Can We Cut the Corporate Rate?
Tax experts will argue about nearly anything. But on one issue, there is something approaching a consensus: Corporate tax rates in the
President Obama’s interest in raising the top rate on wealthy individuals only increases the challenges. If we cut the corporate rate from 35 percent to, say, 25 percent but at the same time raise the top individual rate from 35 percent to something over 40 percent…well, you can see the problem. Many high earners will turn themselves into corporations to dodge the higher individual rate.
Harvard law professor and TPC scholar Dan Halperin has looked at an intriguing solution—a split rate tax system on profits. Imagine a 25 percent levy at the company level and an additional 20 percent tax on dividends distributed to shareholders. Do the math, and you’d get a combined rate of about 40 percent on distributed profits, roughly what the top individual rate would be after 2010, when the Bush tax cuts are allowed to expire for those in the top bracket. (Here’s the math: Company pays $25 on $100 in profits. Shareholder pays 20 percent on the remaining $75, or $15. $25 plus $15=$40).
Today, Dan, Peter Merrill of the accounting firm Pricewaterhouse Coopers; Michael Schler of the law firm Cravath, Swain & Moore; and TPC’s Rosanne Altshuler discussed corporate rates at the latest session in TPC’s Tax Reform 2.0 series. The panelists agreed that Dan has come up with an elegant solution to the problems of corporate tax reform. The trouble is, it is probably politically impossible.
Dan shouldn’t feel too bad, however, since so is just about every other idea. American business wants lower rates, but nobody wants to pay the cost, which Peter estimates at more than $1 trillion over 10 years.
The split rate system has its own problems. Dan would solve some tax avoidance issues and make the rate cut more equitable by limiting it to publicly traded companies. At the very least, Subchapter S corporations, partnerships, and other forms of business could be taxed at the individual rate.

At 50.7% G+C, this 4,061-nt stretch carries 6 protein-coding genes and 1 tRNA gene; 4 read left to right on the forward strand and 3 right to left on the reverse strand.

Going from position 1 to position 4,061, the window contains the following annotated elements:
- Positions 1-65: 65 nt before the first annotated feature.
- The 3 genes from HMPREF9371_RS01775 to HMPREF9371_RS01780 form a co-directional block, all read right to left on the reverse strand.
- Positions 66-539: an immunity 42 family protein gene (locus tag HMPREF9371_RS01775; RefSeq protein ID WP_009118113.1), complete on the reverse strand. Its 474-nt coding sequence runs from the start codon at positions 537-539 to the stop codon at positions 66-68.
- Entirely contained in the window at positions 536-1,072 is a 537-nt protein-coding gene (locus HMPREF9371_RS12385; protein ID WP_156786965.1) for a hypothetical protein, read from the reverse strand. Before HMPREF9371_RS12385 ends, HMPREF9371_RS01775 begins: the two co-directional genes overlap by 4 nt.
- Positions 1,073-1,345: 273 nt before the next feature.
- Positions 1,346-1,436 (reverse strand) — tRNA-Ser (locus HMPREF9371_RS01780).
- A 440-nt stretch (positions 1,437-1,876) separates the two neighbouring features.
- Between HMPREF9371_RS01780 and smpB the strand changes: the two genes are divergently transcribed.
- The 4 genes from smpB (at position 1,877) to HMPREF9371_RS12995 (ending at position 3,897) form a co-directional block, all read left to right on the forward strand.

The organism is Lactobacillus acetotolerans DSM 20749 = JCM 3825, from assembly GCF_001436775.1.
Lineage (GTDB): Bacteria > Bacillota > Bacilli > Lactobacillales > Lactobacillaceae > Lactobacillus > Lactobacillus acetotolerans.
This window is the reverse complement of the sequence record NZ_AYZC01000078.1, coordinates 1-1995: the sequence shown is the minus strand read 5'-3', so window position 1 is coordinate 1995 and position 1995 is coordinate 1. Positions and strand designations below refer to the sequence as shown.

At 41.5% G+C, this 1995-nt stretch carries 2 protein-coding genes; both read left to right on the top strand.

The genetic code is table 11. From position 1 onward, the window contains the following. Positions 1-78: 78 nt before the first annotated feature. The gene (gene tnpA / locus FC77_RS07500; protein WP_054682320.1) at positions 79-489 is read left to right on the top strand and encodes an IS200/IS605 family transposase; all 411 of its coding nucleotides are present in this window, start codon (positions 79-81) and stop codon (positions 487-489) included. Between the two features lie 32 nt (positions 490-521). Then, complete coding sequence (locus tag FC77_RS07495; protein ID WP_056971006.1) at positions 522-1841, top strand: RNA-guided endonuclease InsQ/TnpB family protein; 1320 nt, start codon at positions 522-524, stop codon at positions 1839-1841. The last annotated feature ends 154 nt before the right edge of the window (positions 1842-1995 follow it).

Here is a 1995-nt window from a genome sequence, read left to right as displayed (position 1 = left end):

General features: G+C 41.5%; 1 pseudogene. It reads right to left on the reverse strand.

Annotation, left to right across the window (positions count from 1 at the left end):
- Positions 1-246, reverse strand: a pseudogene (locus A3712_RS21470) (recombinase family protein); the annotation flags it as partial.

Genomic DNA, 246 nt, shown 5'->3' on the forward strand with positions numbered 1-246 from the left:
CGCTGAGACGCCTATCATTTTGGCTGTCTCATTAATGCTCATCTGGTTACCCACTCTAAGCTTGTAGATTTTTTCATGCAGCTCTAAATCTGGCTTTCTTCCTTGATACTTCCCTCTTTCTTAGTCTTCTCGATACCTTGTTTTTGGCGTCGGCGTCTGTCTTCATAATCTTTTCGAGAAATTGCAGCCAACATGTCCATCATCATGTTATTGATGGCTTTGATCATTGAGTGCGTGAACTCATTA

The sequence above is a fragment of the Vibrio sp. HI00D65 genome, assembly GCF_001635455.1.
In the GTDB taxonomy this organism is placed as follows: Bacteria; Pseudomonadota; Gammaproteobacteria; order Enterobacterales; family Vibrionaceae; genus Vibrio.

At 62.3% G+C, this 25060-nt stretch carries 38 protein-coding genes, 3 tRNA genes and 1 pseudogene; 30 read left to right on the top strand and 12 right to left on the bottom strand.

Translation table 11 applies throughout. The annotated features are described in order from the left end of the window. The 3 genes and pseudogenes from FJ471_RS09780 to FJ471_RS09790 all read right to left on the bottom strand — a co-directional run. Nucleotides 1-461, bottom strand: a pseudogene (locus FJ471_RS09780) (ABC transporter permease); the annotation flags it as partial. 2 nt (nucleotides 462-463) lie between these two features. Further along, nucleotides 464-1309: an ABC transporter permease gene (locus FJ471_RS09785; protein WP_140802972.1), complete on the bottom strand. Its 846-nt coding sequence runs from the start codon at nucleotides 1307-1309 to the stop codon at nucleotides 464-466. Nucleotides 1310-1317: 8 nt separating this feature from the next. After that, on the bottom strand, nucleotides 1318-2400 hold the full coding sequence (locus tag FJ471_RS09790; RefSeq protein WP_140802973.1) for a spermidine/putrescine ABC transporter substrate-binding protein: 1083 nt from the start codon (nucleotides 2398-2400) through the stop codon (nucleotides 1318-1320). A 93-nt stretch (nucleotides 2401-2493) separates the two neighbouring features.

He’d also tax personal service income (from, say, lawyers, accountants, and, ahem, writers) at the individual rate. And he'd do the same with passive income such as interest and dividends to discourage investors from reducing their tax liability by stashing their portfolios in corporations. All in all, said Schler, Dan has come up with “creative and theoretically correct solutions.”
But, said Michael, there is one problem: tax lawyers like him. They will inevitably figure out ways to game the lower corporate rate. He even came up with a few on the fly as Dan finished his presentation.
So, what to do? We could broaden the corporate tax base by requiring economic, rather than accelerated, depreciation on investment property or imposing more restrictive tax accounting rules on the sale of goods. Congress could raise the top individual rate even more or tinker with the brackets at which the highest rates kick in (though that would further encourage people to morph into corporations). Rosanne argued that the money might have to come from outside the income tax, perhaps through a Value-Added Tax.
Is corporate tax reform likely to happen? Nope. And the sticking point won’t just be populists who resist lower corporate rates. It also will be those businesses who paid good money for the messy tax system we have. As long as they oppose efforts to close the special interest tax benefits that so benefit their own bottom lines, the